Written by Jen Finn
Former Alaska Gov. Frank Murkowski unfortunately and inaccurately draws parallels between attempts to stop oil exploration in the National Petroleum Reserve-Alaska and the EPA's involvement in the Pebble Mine debate.
The analogy, in a Nov. 4 commentary, is inappropriate and deserves correction.
Oil and gas development has been in the hearts and minds of Alaskans for a long period of time. We find ourselves highly dependent on oil for revenue to finance the state. We depend on natural gas for heat and electricity. The Pebble Project as-proposed bears no comparison for Alaskans with NPR-A.
Gov. Murkowski's comments about Pebble mine -- an effort to unearth what's believed to be a mother lode of gold and copper near the headwaters of Bristol Bay, among the world's most successful wild commercial salmon fisheries -- and EPA's involvement in that discussion, are wrong and ill-considered.
Read the full story at the Alaska Dispatch>>
National Fisherman Live: 3/10/15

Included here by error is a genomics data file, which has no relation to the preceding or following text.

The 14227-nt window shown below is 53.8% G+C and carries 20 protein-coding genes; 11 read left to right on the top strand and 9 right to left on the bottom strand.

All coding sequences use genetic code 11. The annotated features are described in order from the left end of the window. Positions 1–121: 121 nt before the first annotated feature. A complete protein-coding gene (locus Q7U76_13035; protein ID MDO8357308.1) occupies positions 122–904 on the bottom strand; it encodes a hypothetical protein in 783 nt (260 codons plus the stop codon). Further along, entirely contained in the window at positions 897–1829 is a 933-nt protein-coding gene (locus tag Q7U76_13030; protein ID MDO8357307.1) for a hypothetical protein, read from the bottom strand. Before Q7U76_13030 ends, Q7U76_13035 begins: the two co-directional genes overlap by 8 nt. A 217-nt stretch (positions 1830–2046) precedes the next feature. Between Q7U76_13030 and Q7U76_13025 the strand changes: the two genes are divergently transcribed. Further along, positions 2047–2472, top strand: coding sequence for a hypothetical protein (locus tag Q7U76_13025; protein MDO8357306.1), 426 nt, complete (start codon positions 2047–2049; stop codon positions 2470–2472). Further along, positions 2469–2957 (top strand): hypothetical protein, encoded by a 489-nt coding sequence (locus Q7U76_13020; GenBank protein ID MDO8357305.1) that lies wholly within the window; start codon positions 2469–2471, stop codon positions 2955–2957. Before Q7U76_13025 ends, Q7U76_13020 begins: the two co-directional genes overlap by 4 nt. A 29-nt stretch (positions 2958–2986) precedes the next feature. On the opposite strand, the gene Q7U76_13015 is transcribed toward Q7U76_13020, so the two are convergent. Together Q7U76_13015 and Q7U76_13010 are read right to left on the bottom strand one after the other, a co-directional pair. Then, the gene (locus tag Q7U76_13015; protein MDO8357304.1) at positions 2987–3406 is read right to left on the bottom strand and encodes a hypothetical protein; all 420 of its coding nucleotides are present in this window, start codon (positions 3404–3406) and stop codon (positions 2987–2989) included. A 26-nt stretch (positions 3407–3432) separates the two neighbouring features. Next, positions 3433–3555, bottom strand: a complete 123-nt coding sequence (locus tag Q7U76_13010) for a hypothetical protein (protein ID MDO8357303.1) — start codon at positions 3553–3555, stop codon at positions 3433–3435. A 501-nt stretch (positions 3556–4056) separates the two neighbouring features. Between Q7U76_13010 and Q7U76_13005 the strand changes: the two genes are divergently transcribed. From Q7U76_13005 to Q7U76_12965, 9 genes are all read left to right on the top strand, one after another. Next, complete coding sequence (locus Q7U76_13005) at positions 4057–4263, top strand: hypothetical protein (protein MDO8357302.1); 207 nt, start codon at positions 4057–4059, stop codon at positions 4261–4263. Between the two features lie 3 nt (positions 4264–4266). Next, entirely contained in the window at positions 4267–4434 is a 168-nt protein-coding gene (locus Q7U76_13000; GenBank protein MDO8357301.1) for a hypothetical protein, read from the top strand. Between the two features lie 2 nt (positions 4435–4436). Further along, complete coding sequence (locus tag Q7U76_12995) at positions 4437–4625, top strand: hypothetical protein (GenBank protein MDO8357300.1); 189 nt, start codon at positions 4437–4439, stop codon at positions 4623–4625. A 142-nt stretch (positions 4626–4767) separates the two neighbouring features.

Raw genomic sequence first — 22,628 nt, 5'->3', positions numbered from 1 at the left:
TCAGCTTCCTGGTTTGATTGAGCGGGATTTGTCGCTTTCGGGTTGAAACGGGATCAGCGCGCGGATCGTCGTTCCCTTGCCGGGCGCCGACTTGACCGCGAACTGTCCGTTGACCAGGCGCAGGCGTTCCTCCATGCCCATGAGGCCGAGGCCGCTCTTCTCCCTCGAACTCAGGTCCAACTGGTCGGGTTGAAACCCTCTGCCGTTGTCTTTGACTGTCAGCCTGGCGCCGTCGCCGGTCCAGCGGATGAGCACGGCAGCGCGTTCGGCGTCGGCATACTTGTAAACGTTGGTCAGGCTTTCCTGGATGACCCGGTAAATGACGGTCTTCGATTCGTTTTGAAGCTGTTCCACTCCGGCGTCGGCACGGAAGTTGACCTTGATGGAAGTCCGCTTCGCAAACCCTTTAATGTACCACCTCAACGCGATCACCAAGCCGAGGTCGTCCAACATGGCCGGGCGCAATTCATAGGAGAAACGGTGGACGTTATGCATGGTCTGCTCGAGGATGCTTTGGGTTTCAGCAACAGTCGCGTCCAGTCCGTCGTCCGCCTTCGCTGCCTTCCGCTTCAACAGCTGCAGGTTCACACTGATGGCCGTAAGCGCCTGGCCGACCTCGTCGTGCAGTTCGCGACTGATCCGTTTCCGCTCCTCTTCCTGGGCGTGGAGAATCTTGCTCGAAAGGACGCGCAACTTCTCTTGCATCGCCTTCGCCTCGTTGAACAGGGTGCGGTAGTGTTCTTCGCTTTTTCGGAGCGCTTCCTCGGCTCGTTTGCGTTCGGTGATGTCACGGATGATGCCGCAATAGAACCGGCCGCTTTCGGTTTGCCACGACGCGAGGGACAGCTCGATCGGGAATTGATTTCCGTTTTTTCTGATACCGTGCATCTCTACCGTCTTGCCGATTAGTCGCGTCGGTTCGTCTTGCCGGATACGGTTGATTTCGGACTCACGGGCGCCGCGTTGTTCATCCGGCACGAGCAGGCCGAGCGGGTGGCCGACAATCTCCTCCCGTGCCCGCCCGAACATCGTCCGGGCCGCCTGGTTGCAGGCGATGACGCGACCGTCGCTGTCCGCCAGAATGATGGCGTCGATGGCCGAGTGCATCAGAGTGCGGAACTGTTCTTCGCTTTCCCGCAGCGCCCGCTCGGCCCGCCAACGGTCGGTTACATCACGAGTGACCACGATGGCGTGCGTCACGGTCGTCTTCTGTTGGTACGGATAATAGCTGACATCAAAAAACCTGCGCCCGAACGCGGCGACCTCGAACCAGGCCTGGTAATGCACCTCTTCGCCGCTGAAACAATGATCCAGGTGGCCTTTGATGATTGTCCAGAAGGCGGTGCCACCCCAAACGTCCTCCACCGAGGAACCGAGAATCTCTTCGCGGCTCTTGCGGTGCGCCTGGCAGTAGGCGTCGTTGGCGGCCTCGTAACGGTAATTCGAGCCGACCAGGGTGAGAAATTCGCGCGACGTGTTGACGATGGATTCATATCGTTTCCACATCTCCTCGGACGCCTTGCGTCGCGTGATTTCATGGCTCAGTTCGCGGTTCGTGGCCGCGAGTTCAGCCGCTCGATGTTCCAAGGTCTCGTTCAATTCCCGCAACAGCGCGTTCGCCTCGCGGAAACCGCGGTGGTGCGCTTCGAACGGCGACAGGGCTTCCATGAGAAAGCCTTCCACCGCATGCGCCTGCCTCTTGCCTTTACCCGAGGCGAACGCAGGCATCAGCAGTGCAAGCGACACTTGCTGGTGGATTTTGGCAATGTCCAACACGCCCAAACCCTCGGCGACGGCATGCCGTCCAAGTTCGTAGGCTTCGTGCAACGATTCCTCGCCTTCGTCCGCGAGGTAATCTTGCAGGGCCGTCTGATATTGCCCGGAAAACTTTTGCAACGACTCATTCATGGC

In this episode, Online Editor Leslie Taylor talks with Mike McLouglin, vice president of Dunlop Industrial and Protective Footwear.
National Fisherman Live: 2/24/15
In this episode:
March date set for disaster aid dispersal
Oregon LNG project could disrupt fishing
NOAA tweaks gear marking requirement
N.C. launches first commercial/recreational dock
Spiny lobster traps limits not well received
SeaShare, a non-profit organization that facilitates donations of seafood to feed the hungry, announced on Wednesday, July 29 that it had partnered up with Alaska seafood companies, freight companies and the Coast Guard, to coordinate the donation and delivery of 21,000 pounds of halibut to remote villages in western Alaska.
On Wednesday, the Coast Guard loaded 21,000 pounds of donated halibut on its C130 airplane in Kodiak and made the 634-mile flight to Nome.Read more...
The New England Fishery Management Council is soliciting applications for seats on the Northeast Trawl Survey Advisory Panel and the deadline to apply is July 31 at 5:00 p.m.
The panel will consist of 16 members including members of the councils and the Atlantic States Fishery Commission, industry experts, non-federal scientists and Northeast Fisheries Science Center scientists. Panel members are expected to serve for three years.Read more...